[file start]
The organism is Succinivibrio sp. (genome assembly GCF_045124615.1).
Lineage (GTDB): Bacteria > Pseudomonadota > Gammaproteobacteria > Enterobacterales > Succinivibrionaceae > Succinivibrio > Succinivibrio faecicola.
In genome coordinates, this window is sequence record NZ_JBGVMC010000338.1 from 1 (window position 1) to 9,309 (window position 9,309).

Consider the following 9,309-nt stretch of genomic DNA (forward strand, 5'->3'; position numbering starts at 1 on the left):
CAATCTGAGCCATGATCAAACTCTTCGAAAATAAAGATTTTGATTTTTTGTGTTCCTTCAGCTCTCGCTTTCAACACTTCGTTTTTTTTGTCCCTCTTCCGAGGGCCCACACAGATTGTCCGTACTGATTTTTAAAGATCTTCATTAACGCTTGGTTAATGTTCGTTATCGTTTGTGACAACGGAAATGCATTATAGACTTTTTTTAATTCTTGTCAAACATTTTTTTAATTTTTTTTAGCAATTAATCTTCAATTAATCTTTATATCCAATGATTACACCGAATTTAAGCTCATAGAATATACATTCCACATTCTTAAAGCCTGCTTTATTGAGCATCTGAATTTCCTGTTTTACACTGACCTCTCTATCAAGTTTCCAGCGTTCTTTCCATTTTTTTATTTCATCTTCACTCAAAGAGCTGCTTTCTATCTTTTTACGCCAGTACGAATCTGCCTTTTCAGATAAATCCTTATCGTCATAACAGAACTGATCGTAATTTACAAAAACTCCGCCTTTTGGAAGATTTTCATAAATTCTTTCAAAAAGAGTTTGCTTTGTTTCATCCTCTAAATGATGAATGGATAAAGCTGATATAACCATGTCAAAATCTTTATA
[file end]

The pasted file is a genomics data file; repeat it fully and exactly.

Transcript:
The organism is Succinivibrio sp. (genome assembly GCF_045124615.1).
Lineage (GTDB): Bacteria > Pseudomonadota > Gammaproteobacteria > Enterobacterales > Succinivibrionaceae > Succinivibrio > Succinivibrio faecicola.
In genome coordinates, this window is sequence record NZ_JBGVMC010000338.1 from 1 (window position 1) to 9,309 (window position 9,309).

Consider the following 9,309-nt stretch of genomic DNA (forward strand, 5'->3'; position numbering starts at 1 on the left):
CAATCTGAGCCATGATCAAACTCTTCGAAAATAAAGATTTTGATTTTTTGTGTTCCTTCAGCTCTCGCTTTCAACACTTCGTTTTTTTTGTCCCTCTTCCGAGGGCCCACACAGATTGTCCGTACTGATTTTTAAAGATCTTCATTAACGCTTGGTTAATGTTCGTTATCGTTTGTGACAACGGAAATGCATTATAGACTTTTTTTAATTCTTGTCAAACATTTTTTTAATTTTTTTTAGCAATTAATCTTCAATTAATCTTTATATCCAATGATTACACCGAATTTAAGCTCATAGAATATACATTCCACATTCTTAAAGCCTGCTTTATTGAGCATCTGAATTTCCTGTTTTACACTGACCTCTCTATCAAGTTTCCAGCGTTCTTTCCATTTTTTTATTTCATCTTCACTCAAAGAGCTGCTTTCTATCTTTTTACGCCAGTACGAATCTGCCTTTTCAGATAAATCCTTATCGTCATAACAGAACTGATCGTAATTTACAAAAACTCCGCCTTTTGGAAGATTTTCATAAATTCTTTCAAAAAGAGTTTGCTTTGTTTCATCCTCTAAATGATGAATGGATAAAGCTGATATAACCATGTCAAAATCTTTATA